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In Renal Protection in Chronic Kidney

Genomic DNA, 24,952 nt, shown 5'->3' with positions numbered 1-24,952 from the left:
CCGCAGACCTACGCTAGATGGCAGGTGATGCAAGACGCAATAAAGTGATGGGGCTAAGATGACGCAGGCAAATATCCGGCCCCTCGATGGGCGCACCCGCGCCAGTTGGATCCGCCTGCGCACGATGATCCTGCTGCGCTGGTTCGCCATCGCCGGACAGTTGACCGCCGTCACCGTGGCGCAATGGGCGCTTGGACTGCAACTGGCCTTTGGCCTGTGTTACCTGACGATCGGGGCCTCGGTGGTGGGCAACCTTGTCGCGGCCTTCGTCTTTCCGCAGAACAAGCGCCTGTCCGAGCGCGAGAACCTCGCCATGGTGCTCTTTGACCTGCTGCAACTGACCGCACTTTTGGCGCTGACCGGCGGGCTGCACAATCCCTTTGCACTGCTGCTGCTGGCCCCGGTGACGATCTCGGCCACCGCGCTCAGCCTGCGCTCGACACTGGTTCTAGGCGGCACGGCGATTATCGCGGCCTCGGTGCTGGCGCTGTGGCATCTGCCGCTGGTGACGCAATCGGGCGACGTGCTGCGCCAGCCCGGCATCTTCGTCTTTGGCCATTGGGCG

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The kidneys play an important role in the body by ridding it of wastes products from the blood. They are also involved in regulating blood pressure, electrolyte balance, and red blood cell production. Many Americans suffer from kidney failure and many more are added to the ongoing waitlist for organ donations each year. and becoming matched with an organ is half the battle. Once kidney function starts to decline, the likelihood that other organs will eventually shut down as well doubles. Currently, there aren’t many treatments to significantly slow down or stop the rapid decline of a person’s health when they are dealing with kidney failure and studies like the one done in Renal protection in chronic kidney disease: hypoxia-inducible factor activation vs. angiotensin II blockade can help find new ways to treat kidney disease[3]. In Renal protection in chronic kidney disease: hypoxia-inducible factor activation vs. angiotensin II blockade by by Aihua Deng MAK, Mary Ann K. Arndt, Joseph Satriano, et al., the researchers focused on using a simulated kidney with signs of chronic kidney disease (CKD) using Winstar rat to show how uncommon methodologies could stop the effects of CKD. One of these effects being Hypoxia or a condition that develops when sufficient oxygen is unable to reach the tissues. Researches used two methods: cobalt chloride (CoCl2) and dimethyloxalyglycine (DMOG) in order to initiate Hypoxia Inducing Factors (HIF) and associated proteins. Researchers later combined these methodologies with angiotensin (Ang II) blockade and observed oxygen consumption and other renal hemodynamics to assess whether these methods were effective in treating the simulated kidney or not. Coupled with this, in this study, “hypoxia inducing factor (HIF) proteins were assessed using Western blotting and PCR”. The study was broken up into a week by week basis where researchers recorded what was observed and how these methods affected kidney functioning.